Heyday for Patnipara kula makers
The people of Bororia village in Sadar upazila are busy making kulas (winnowing fans) as the demand for those increases during paddy harvesting season.
A kula is made of bamboo strips and is used for separating chaff and dust from corn or grains. People of the Hindu community in Patnipara village have been earning their livelihood by making kulas for about one hundred years.
During the off-season, the villagers ply boats or catch fish in the adjacent Elongjani river, a tributary of the Jamuna river.
Mongol Chandra Taranidas, 80, of the village has been making kulas from his boyhood. Nowadays, he is suffering from different old age complications, but he still does the work with his expert hands.
Mongol said he is still engaged in the work as he does not want to be a burden to his sons. “Previously, I had plied boats and caught fish in the river during the rainy season, but I can't do it now due to my bad health. Moreover, the river remains dry for most of the year, while the fish have almost vanished,” he added.
Rakhal Chandra Taranidas, 45, of the village said about 100 people in the small village are engaged in making kulas.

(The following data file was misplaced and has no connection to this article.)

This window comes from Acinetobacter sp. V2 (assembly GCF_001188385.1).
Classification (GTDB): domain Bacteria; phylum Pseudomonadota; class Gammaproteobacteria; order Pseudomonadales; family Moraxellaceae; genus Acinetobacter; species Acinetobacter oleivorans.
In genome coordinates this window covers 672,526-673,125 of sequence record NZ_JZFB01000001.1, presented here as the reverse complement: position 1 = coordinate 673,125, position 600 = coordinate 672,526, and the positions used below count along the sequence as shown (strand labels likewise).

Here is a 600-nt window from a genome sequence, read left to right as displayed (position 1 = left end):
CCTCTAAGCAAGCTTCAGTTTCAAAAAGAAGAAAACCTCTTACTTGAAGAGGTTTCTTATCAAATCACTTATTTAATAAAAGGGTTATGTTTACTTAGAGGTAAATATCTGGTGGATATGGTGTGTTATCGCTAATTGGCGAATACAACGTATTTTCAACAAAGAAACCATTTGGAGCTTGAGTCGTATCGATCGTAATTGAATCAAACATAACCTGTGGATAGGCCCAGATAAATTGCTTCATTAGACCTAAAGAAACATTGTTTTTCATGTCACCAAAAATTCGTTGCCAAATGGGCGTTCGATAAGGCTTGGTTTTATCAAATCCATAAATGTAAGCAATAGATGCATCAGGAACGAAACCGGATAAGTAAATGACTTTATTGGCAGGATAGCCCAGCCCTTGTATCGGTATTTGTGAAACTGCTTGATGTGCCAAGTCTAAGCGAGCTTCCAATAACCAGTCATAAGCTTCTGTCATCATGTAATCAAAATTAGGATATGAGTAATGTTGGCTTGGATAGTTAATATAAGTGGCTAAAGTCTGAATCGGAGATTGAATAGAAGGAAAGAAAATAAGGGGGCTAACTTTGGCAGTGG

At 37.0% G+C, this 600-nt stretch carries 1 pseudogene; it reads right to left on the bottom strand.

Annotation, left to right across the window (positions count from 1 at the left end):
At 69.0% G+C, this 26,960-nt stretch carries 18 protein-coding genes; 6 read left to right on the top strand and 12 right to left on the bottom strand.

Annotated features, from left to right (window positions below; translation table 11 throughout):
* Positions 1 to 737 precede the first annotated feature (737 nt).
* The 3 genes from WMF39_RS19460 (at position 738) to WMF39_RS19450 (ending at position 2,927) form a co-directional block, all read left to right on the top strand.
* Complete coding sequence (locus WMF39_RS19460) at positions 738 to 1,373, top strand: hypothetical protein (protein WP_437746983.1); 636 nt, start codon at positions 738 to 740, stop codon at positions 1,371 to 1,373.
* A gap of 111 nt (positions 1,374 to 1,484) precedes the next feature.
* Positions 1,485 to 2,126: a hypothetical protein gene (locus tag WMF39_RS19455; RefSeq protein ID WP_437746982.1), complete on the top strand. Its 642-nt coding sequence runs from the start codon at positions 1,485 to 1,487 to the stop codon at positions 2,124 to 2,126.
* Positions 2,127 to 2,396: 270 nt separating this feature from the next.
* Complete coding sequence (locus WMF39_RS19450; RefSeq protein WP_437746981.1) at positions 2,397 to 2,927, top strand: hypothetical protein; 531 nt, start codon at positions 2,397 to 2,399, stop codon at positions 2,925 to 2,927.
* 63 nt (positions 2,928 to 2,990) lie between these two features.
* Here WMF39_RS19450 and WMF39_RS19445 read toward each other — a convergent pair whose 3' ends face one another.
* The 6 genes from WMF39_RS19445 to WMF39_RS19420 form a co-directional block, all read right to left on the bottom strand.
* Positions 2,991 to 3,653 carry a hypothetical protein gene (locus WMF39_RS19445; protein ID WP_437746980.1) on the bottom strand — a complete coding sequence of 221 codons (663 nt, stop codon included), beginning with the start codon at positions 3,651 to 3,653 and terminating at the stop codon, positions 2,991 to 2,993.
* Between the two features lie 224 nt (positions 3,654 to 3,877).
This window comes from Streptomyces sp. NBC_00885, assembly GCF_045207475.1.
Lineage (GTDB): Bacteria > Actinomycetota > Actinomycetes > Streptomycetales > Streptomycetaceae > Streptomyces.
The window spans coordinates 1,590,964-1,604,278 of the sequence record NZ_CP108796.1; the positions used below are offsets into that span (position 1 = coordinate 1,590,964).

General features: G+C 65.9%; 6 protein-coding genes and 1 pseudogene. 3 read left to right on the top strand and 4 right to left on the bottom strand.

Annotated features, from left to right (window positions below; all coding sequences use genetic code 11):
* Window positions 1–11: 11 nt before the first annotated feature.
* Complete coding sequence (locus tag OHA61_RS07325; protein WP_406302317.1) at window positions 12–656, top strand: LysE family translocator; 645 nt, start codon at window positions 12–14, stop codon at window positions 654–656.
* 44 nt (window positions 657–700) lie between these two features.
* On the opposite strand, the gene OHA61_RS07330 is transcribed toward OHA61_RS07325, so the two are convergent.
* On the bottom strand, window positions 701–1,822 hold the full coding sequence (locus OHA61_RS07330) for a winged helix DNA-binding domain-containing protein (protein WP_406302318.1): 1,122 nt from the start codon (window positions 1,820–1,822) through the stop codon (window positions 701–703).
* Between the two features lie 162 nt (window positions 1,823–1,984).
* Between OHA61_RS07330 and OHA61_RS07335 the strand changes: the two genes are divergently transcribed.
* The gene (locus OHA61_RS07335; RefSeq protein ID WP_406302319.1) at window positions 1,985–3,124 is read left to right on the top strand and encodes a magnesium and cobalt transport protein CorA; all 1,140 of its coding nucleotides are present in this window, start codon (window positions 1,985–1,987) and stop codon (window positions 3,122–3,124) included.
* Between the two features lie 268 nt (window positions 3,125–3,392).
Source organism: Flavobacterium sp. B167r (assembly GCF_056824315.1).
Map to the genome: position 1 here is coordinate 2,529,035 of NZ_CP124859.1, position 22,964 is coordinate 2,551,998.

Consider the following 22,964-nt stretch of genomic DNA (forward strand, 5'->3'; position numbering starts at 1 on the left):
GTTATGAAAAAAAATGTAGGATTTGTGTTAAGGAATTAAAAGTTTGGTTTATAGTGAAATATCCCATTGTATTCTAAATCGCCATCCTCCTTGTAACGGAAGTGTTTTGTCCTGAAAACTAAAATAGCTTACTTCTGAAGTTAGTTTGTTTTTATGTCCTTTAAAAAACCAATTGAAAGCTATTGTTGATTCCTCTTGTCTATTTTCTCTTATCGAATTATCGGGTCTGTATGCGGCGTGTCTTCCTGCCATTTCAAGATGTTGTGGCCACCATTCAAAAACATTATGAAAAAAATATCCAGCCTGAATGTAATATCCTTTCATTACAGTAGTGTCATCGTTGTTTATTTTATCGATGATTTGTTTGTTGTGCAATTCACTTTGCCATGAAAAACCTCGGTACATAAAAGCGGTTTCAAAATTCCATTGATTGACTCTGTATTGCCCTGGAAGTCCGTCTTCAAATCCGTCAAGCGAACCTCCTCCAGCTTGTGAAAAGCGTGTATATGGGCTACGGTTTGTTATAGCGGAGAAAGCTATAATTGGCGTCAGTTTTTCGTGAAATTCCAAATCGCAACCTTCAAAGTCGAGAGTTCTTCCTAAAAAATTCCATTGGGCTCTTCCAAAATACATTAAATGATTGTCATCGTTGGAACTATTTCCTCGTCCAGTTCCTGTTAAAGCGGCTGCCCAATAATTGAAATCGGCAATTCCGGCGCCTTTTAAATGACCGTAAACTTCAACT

“I can make four to five kulas a day. It takes around Tk 20 to make a kula, and it can be sold for around Tk 70,” he said.
“I buy bamboos for Tk 500 and make kulas worth Tk 2,000 with it. My wife and son also assist me in their leisure time,” Rakhal said.
Rakhal's wife Dolly Rani, their 12-year-old son Apu and 14-year-old nephew Shuvo, students of Class VII and VIII in a local school, were also seen making kulas with him under a tree in front of their house.
“A kula is made by cutting the bamboo in thin strips and then weaving and binding them after processing,” Dolly said.
“The kulas are sold at different local markets, especially at the weekly Karatia market in Sadar upazila,” she added.
“Though the people of the village have been making the bamboo items for decades, none of the community could become solvent, so the children of the local craftsmen have started going to schools for changing their ancestral profession,” said Rekha Rani, 70, of the village.
“Though winnowing fans could not winnow our poverty, we the people of Patnipara are still hanging on to our ancestral profession. We want nothing from anyone and have no complaint against anyone,” she added.